I took naps every day. My children were still in school, so it did not interfere with time with them. When they got home, we ate dinner together. I didn’t ambitiously try to cook every night, but I did cook more – when I felt like it. I found that cooking when I felt like it made me feel good. But I did it when I wanted to, because there is no written rule that dinner has to be homemade every night. Sometimes Chic-Fil-A and a table is all you need to have a family dinner.

I traveled a little. A writers workshop I’d always wanted to attend where I started to get re-inspired to be a creative human; a 3 day weekend with my husband and a group of friends for a wedding in Savannah; an impromptu week vacation with our little family in Charleston. Even on that week-long vacation, I created no self-imposed expectations, and as such, that week we stayed in our beach front condo, ate home-cooked meals (some of my best cooking), and enjoyed each other’s company. I closed the sabbatical with a 2 day trip to Florida for my best friend’s birthday, the first one for her since her mom had died. There was not one time during this time off that I wasn’t doing exactly what I wanted to do.

My mother got very sick during this time and stayed with us for several weeks to recover. It was a blessing I was off – I was able to take care of her, and do good work that I wanted to do. God presented me with something that gave me true purpose for that short time, outside of myself. Caring for others worse off than you is a sure fire way of healing your soul.

I volunteered for causes I cared about. My family marched in a parade for a passionate friend running for Judge. We worked at a festival booth for a non-profit who provides a platform for young adults with disabilities to develop strong vocational and communication skills by creating and selling dog treats. We did this good work as a family. We enjoyed our time together. We served others.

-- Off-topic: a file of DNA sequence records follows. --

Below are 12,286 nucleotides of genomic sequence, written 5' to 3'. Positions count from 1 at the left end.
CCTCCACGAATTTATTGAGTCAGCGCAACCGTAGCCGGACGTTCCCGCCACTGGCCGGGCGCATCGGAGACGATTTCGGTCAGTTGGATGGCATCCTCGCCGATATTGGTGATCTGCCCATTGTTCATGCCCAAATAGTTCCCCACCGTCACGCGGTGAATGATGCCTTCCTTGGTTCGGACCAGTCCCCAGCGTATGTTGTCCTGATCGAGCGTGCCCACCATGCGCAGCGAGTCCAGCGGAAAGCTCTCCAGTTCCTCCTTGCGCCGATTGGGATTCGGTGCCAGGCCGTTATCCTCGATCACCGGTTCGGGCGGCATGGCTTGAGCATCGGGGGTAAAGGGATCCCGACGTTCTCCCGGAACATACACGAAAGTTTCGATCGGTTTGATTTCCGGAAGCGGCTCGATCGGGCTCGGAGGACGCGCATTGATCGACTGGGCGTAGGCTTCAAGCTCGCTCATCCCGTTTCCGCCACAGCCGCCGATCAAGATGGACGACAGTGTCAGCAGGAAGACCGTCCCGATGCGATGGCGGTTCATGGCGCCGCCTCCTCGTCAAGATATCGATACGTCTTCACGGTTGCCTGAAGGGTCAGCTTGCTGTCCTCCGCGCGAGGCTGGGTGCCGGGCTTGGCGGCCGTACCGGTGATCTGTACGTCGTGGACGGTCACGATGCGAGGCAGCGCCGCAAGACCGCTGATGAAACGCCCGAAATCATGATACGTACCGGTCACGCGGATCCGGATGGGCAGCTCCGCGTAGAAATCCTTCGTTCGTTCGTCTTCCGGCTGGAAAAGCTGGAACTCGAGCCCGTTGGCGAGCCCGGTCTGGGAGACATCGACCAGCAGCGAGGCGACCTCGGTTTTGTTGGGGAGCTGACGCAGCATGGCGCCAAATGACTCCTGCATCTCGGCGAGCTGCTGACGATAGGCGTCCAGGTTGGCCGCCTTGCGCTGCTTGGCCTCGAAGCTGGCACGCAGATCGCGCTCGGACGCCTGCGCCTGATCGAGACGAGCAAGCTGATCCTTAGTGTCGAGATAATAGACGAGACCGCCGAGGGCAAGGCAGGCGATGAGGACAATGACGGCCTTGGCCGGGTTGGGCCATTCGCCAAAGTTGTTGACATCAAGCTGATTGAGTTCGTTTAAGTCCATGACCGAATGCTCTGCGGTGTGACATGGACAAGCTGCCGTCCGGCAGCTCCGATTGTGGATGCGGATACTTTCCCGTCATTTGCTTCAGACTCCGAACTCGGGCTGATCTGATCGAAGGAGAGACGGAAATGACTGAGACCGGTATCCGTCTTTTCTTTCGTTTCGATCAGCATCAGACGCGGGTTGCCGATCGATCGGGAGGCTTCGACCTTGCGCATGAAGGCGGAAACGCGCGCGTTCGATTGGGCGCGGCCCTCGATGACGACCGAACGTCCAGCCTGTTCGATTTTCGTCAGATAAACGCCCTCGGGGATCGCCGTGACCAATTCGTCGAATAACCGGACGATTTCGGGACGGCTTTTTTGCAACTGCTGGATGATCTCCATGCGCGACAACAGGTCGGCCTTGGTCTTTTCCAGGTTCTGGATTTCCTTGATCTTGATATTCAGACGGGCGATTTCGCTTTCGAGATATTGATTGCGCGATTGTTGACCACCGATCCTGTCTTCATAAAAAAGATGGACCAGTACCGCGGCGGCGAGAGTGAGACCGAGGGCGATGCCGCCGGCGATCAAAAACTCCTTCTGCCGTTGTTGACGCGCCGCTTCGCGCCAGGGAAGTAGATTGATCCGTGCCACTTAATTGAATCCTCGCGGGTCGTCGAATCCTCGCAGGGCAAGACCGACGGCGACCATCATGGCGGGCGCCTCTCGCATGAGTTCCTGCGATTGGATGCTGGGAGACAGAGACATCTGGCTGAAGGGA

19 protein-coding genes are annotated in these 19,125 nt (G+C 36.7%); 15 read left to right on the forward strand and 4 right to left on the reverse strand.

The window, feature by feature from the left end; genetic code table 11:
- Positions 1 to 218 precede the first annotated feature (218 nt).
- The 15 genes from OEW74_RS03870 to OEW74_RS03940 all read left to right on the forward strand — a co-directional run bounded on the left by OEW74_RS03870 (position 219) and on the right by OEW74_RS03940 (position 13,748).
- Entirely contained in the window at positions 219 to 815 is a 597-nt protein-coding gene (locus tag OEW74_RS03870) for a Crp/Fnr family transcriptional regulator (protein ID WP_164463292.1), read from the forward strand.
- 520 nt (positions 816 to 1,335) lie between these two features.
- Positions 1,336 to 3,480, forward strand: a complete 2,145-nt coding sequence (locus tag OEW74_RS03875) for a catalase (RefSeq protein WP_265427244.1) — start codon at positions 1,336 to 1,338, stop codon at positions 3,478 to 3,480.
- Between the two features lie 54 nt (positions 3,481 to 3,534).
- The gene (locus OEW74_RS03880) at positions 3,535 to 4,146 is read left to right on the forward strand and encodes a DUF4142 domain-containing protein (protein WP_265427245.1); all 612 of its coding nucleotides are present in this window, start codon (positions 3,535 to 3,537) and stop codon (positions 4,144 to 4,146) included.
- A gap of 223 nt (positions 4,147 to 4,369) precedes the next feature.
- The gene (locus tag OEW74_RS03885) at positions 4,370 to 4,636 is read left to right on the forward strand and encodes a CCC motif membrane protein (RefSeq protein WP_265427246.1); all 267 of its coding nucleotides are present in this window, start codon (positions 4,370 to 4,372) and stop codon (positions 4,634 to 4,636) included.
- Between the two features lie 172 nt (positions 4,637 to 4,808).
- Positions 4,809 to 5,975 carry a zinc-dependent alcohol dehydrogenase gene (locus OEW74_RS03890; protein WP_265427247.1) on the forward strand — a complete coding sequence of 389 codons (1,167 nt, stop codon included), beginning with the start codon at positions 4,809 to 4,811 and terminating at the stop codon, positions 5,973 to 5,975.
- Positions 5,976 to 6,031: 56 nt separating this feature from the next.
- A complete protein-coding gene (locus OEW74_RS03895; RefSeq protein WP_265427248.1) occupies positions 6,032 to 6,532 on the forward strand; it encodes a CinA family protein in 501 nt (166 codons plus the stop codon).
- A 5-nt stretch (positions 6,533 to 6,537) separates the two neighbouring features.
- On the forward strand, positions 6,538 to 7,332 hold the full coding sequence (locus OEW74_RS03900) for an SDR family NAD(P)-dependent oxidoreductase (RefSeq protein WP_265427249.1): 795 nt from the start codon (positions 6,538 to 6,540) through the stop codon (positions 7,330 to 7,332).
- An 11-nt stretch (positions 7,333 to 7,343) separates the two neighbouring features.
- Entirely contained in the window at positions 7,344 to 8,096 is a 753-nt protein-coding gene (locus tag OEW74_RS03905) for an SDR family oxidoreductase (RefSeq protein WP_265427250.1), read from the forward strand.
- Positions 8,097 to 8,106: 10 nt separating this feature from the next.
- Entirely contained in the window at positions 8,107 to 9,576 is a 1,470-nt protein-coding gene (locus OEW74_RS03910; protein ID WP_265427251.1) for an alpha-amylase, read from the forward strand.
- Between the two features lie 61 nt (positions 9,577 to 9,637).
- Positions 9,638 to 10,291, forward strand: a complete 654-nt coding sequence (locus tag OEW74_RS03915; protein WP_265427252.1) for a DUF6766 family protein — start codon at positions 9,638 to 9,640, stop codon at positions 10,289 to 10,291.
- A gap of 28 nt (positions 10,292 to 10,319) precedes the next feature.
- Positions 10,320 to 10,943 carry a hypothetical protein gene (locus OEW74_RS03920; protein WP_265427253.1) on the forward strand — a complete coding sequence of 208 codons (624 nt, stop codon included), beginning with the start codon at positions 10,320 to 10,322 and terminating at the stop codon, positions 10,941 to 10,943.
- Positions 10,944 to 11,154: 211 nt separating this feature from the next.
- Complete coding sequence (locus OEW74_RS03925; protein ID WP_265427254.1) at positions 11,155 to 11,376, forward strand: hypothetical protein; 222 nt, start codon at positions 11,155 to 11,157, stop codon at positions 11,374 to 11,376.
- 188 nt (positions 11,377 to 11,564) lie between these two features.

I worked on the emotionally-hurt relationships with my small children. I spent more time sitting with them, holding them, watching movies, going to the park, picking them up from school, and being kind and patient. Showing them Mom wasn’t always the mean and impatient bear of a woman that they had come to know over the past several months. They got their mother back.

I spent time with my husband, working toward prepping for a large dream project we are taking on, mending hurt feelings, talking nicer to each other, getting to know each other again as humans and not androids going through the black and white and gray day-to-day of surviving at the mercy of pressures of a job. Marriage is hard work, but it’s good work. Soul work that takes attention and time. We are so much better now.

I ran, almost every day. My body had been neglected for several months, after years of exercise and dedication to living a healthier life. I just didn’t have the energy, and chose not to make the time, because I felt undeserving.  I felt that any margin of time I had left during that job needed to go to feeding my kids, and getting them to bed. Because those were the only hours I had left in the day, by the time I got home, typically close to 7pm every night. I committed, during this break, to get back into an exercise routine. I owed myself and my family this. Without my health, I become limited in my abilities to serve in much capacity. I now am in the habit of working out 6 days a week, even if it’s for a minimum of 30 minutes in the day. I just make time, because there is always time if you choose to make it.

I read (both past and present tense) voraciously. I created a dream tribe of women who inspired me to get better. Jennifer Hatmaker, Brene Brown, Glennon Doyle, Marianne Williamson, Ginger Zee, and several others. People I wanted to emulate who were vulnerable, imperfect, but out there living their best lives to serve others and themselves with the time they were given. I listened to podcasts like it was my job (still do, every morning, on my run): Oprah’s “Super Soul Sundays” saved me from darkness on more than one occasion, Christy B. Wright’s “Business Boutique,” Jen Hatmaker’s “For the Love,” and a bounty of others. Perhaps I will dedicate a blog at some point to these resources that helped me so much.

Yes, in hindsight, the five weeks flew by. But in the present of it, I stretched every minute, made every second count, and all the while, got really quiet inside of myself, and often I got really still. Every choice I made during that time off had meaning, and allowed me to re-position my mind into a place of gratitude and service. Service to others, but also, service to myself.